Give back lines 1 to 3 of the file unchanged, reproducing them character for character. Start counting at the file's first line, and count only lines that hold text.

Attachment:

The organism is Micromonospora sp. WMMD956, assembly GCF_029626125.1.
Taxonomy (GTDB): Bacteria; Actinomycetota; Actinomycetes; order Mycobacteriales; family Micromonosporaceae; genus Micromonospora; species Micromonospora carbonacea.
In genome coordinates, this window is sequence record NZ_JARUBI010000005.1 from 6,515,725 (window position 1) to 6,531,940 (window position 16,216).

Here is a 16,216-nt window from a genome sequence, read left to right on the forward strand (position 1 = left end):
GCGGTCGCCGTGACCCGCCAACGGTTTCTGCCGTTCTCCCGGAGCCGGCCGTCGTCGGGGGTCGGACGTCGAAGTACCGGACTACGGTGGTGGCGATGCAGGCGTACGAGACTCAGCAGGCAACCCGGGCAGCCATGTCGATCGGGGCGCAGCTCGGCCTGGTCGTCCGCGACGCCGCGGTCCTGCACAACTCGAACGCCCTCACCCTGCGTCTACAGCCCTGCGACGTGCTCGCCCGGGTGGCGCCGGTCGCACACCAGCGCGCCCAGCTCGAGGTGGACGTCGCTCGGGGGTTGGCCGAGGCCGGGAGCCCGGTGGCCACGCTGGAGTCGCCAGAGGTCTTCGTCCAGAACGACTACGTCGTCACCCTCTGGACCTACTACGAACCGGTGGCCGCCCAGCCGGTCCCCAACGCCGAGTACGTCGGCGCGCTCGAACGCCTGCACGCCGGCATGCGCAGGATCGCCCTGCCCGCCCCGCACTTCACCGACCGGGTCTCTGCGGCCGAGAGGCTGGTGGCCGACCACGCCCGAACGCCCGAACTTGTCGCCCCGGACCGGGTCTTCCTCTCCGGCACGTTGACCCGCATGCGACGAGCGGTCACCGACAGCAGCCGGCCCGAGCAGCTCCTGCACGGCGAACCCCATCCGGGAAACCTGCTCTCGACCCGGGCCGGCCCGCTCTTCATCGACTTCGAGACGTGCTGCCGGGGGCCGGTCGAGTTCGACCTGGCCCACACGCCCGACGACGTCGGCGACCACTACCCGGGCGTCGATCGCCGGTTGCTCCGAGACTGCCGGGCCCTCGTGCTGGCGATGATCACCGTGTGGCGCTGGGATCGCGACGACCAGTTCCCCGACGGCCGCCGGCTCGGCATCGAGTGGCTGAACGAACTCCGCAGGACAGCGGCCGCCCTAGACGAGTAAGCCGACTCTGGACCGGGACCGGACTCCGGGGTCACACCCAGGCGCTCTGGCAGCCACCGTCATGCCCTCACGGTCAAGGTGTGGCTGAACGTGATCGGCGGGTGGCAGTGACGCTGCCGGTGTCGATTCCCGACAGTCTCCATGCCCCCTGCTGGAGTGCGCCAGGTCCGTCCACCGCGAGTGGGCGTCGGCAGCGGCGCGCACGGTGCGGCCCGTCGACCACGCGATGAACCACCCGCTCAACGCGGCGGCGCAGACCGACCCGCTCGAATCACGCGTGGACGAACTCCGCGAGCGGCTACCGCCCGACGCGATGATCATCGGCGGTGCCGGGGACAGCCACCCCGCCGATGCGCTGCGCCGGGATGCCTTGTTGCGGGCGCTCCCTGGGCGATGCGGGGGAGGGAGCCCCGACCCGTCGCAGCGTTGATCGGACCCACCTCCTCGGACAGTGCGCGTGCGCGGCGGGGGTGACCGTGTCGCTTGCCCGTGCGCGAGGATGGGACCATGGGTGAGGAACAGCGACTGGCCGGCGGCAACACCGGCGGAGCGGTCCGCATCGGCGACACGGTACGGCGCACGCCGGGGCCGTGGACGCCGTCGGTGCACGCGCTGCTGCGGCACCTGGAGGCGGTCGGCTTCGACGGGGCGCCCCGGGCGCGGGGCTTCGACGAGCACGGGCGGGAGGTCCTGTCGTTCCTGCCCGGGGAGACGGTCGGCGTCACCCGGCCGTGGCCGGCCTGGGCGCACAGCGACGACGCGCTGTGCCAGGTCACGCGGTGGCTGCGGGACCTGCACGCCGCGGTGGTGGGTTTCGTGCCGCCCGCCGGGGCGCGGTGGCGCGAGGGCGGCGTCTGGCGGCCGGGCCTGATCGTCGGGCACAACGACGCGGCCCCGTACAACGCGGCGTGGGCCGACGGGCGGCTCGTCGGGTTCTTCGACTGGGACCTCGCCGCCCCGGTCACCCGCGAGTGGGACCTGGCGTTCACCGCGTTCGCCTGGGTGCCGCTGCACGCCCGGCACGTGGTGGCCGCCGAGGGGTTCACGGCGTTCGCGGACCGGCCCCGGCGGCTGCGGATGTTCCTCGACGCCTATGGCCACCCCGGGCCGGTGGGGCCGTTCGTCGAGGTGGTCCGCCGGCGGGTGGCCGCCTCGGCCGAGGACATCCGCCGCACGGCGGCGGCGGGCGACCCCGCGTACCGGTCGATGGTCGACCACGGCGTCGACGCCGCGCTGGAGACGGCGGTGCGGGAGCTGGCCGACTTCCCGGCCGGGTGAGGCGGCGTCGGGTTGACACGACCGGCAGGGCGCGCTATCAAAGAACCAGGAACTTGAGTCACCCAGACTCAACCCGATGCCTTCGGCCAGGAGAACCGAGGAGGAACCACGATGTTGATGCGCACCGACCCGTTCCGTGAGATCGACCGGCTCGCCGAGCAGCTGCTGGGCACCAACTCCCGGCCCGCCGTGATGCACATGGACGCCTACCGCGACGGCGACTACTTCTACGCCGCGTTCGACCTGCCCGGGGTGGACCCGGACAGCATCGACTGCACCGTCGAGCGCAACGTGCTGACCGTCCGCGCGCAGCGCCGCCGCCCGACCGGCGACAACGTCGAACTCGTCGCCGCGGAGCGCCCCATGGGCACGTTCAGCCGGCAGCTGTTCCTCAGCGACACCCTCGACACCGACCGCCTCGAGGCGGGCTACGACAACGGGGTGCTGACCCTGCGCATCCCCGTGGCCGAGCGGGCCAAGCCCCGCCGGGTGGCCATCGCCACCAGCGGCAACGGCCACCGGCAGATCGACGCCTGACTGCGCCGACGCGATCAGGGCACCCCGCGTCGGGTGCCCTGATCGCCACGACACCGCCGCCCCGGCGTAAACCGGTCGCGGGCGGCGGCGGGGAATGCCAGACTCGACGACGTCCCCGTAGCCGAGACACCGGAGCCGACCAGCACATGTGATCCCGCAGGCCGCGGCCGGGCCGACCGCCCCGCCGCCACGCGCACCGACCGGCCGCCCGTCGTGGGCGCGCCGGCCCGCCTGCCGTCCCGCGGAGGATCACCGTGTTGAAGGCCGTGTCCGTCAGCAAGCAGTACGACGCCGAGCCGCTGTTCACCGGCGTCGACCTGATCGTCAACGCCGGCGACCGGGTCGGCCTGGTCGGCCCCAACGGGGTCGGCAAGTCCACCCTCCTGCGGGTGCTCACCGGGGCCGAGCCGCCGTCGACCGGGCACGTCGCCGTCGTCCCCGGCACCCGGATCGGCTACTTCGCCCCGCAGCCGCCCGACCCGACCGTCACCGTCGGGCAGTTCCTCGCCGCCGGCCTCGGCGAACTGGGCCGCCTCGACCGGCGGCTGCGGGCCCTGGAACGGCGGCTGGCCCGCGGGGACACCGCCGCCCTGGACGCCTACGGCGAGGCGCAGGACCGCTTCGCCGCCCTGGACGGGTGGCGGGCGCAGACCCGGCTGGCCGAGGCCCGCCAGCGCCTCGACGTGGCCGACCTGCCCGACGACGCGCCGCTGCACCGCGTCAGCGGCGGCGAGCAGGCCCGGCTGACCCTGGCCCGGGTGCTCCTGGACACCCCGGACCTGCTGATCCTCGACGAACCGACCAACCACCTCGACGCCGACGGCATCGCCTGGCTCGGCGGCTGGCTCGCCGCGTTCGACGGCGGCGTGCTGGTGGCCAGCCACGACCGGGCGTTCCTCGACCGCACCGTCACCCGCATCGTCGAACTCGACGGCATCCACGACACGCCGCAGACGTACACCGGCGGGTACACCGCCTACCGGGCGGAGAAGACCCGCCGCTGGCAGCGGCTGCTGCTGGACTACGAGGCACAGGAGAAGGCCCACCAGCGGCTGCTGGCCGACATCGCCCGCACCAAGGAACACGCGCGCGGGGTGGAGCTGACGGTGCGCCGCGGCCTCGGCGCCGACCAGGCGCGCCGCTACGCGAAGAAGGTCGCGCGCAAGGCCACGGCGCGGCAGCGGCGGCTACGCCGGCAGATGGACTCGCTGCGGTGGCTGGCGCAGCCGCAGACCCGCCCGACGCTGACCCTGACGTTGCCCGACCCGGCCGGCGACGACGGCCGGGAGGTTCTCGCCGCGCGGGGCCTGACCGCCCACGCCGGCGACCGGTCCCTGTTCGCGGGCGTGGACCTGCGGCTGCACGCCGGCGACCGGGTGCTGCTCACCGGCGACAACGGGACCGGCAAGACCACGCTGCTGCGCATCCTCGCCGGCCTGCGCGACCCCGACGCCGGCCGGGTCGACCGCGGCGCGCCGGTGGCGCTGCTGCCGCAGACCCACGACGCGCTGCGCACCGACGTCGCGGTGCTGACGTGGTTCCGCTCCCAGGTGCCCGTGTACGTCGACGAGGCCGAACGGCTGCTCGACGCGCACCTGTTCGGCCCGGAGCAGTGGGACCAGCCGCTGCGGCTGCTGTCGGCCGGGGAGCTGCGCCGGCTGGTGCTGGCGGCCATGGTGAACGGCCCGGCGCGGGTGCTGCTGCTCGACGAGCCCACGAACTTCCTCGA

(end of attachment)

The organism is Micromonospora sp. WMMD956, assembly GCF_029626125.1.
Taxonomy (GTDB): Bacteria; Actinomycetota; Actinomycetes; order Mycobacteriales; family Micromonosporaceae; genus Micromonospora; species Micromonospora carbonacea.
In genome coordinates, this window is sequence record NZ_JARUBI010000005.1 from 6,515,725 (window position 1) to 6,531,940 (window position 16,216).